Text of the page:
PORTLAND, OR—Do seizure disorders affect veterans differently than patients who have never been in the U.S. military? And does the type of seizure matter?

A study published in Epilepsy & Behavior examined those issues.1 

VA researchers from Portland, OR; Madison, WI; and San Francisco pointed out that health-related quality of life is affected in civilians with epileptic seizures or psychogenic nonepileptic seizures, adding, “U.S. veterans are a distinct patient group with regard to gender, age and background.”

The study team looked at HRQoL in a veteran cohort, seeking to answer the following questions:

  • Is there a difference in HRQoL in veterans with ES vs. PNES?
  • What factors influence HRQoL in each group?
  • What factors influenced the difference between seizure groups?

To determine the answers, the researchers looked at consecutive veterans entering the epilepsy-monitoring units of three VA Epilepsy Centers of Excellence. Patients underwent continuous video-EEG monitoring, and health-related quality of life was measured with the Quality of Life in Epilepsy Inventory-31 (QOLIE-31).

Evaluations included the Structured Clinical Interview for Diagnostic and Statistical Manual-IV, the Post-traumatic Stress Disorder Checklist (PCL), the Beck Depression Inventory II and the Minnesota Multiphasic Personality Inventory-2 Restructured form.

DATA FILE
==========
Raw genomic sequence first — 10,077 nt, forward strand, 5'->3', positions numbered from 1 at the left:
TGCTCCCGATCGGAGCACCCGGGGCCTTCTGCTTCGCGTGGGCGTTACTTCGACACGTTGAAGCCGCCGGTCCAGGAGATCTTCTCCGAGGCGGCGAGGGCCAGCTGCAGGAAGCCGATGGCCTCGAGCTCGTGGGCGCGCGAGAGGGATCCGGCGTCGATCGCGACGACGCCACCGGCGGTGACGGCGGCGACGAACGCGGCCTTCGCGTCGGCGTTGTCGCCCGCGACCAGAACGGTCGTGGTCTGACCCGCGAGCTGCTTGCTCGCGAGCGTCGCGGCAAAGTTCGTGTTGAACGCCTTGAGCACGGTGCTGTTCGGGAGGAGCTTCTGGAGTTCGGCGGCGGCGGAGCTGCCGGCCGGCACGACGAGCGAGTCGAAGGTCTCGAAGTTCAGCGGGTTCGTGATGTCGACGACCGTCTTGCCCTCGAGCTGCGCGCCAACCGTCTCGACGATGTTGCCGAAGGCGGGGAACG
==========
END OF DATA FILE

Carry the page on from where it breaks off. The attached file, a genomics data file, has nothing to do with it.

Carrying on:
Results indicated that The median QOLIE-31 total score was 14 points lower in veterans with PNES vs. ES (p < 0.001; Cohen’s d = 0.73). “Within each seizure group, psychological factors accounted for ≥50% of the variance in QOLIE scores, while combined demographic, social and seizure-related factors accounted for 18% (group with ES) and 7% (PNES),” the researchers explained. “Psychological measures, particularly PCL and the BDI-II scores, accounted for all of the difference in QOLIE-31 total scores between Veterans with ES and those with PNES.”

The study authors concluded that health-related quality of life, as measured by the QOLIE-31, is worse in veterans with PNES as compared with those with ES. 

“Demographic, military, social and seizure-related factors have minimal influence on HRQoL. These results in U.S. veterans are similar to those found in civilians despite differences in patient age, gender, and background.”

Salinsky M, Rutecki P, Parko K, Goy E, Storzbach D, Markwardt S, Binder L, Joos S. Health-related quality of life in Veterans with epileptic and psychogenic nonepileptic seizures. Epilepsy Behav. 2019 Mar 17;94:72-77. doi:10.1016/j.yebeh.2019.02.010. [Epub ahead of print] PubMed PMID: 30893618.